Outreach Center Network News Letter
In this issue:
more Than A Dinner - A Devotion
This MonthÕs Focus
Notes from Centers
The English Language
Each article will begin with ###. You may move to the next article by searching for this.
### more Than A Dinner
In Luke14:1-14 we read about a dinner unlike any gathering we may attend. It was a Sabbath and Jesus and His friends were invited over after services to the home of a prominent Pharisee. This was a social gathering of the most important people. They wanted to see what this new, upstart teacher would say or do. Immediately, Jesus was confronted by a man suffering from dropsy. It doesnÕt take a rocket scientist to see that this was a trap to get Jesus to do something wrong, like heal a person, on the Sabbath. It was also a major social no no, for Him to do the healing at this type of dinner.
Jesus was not there to make a social splash. He was there to help, to heal, to point people to God. Therefore Jesus restored the man to health and sent him on his way.
Jesus then continued by explaining why he healed on the Sabbath. "If one of you has a son or an ox that falls into a well on the Sabbath day, will you not immediately pull him out?" In short, it's the right thing to do.
Jesus then told a parable. The setting of this parable was a banquet, just like the one Jesus was at. "When you are invited by someone to a wedding feast, do not sit down in a place of honor, lest someone more distinguished than you be invited by him, and he who invited you both will come and say to you, 'Give your place to this person,' and then you will begin with shame to take the lowest place. But when you are invited, go and sit in the lowest place, so that when your host comes he may say to you, 'Friend, move up higher.' Then you will be honored in the presence of all who sit at table with you. For everyone who exalts himself will be humbled, and he who humbles himself will be exalted."
At first listening, the parable sounds like good social wisdom, a simple way of sparing oneself the embarrassment of being asked by the host to "move down. But Jesus teaches something more. He went on to say that the poor, crippled, lame and blind are the people that should be invited to this banquet feast.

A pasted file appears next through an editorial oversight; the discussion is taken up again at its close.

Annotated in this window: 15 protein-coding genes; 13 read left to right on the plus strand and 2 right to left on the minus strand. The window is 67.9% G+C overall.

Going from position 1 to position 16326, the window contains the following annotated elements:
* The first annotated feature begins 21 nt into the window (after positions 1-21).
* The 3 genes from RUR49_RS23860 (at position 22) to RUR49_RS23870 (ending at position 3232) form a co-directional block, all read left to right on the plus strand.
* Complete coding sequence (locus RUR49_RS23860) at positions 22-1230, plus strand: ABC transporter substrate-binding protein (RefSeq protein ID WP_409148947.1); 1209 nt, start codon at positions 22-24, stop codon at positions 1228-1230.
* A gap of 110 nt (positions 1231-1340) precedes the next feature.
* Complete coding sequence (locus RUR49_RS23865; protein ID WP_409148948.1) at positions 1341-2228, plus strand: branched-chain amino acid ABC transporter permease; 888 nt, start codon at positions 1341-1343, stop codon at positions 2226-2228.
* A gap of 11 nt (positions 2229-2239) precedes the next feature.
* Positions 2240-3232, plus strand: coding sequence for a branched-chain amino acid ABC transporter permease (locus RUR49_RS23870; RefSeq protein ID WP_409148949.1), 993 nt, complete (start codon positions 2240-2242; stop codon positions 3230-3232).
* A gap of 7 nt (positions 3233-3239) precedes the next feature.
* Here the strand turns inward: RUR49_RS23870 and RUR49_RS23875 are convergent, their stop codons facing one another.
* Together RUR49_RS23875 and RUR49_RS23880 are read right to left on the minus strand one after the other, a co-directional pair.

In JesusÕ day, the poor, crippled, lame and blind were at the bottom of the social strata. To invite such people ... well it simply wasnÕt heard of in Jesus day.
This is the point Jesus was making. To be invited to the heavenly banquet we call eternal life, we better see ourselves as spiritually poor, crippled and lame. When we place ourselves spiritually at the bottom, Jesus will lift us up. When we admit who and what we are spiritually, then healing can come.
If you look at the life of Jesus you can see he lived this himself. Jesus came down from heaven, born as a human. Jesus chose the lowest spot, even death on a cross, to be with us, sinners, to forgive, and lift us up to heaven
### This MonthÕs Focus
here are some general characteristics of people who are blind. Remember, these are general characteristics and therefore are not necessarily true of every person who is blind. Knowing these may help develop an understanding and sensitivity.
2% of any population is totally or functionally blind.
2% more of any population are visually impaired. (The majority of these people are not seen by the general population because they are isolated. Surprisingly, they do know of each other and communicate with each other.)
18% of blind people read Braille. (This low number is partly due to them not being given the chance or encouragement to do so.)
60% approximately, are single.
75%+ are unemployed.
Many if not most are capable of working but are just not given the opportunity.
95%+ are unchurched.
Many people who are blind have had bad experiences with Christianity and churches:
1 "if you had enough faith God would heal you." This is untrue because it implies they have no faith and that sight is a necessary item for life. Admittedly it is helpful but just like other physical gifts it is not essential. To play the piano or be more than 5 foot tall, or to have brown hair are all characteristics and not essential for life. So is physical sight.
2 "What did you do that God is punishing you?" This is untrue because the punishment of sin went to Jesus on the cross.
Kind hearted Christians try to help but promise too much. When the promise is not kept this only produces bitterness and distrust in the heart of a blind person toward sighted people and often toward God.
People who are blind are very good at picking up nonverbal cues. They know if you are not sincere or honest. They can see through a false front or facade. They can tell very quickly what your motivations are and they usually do not like the motivation of pity. Blind people want acceptance and simple help.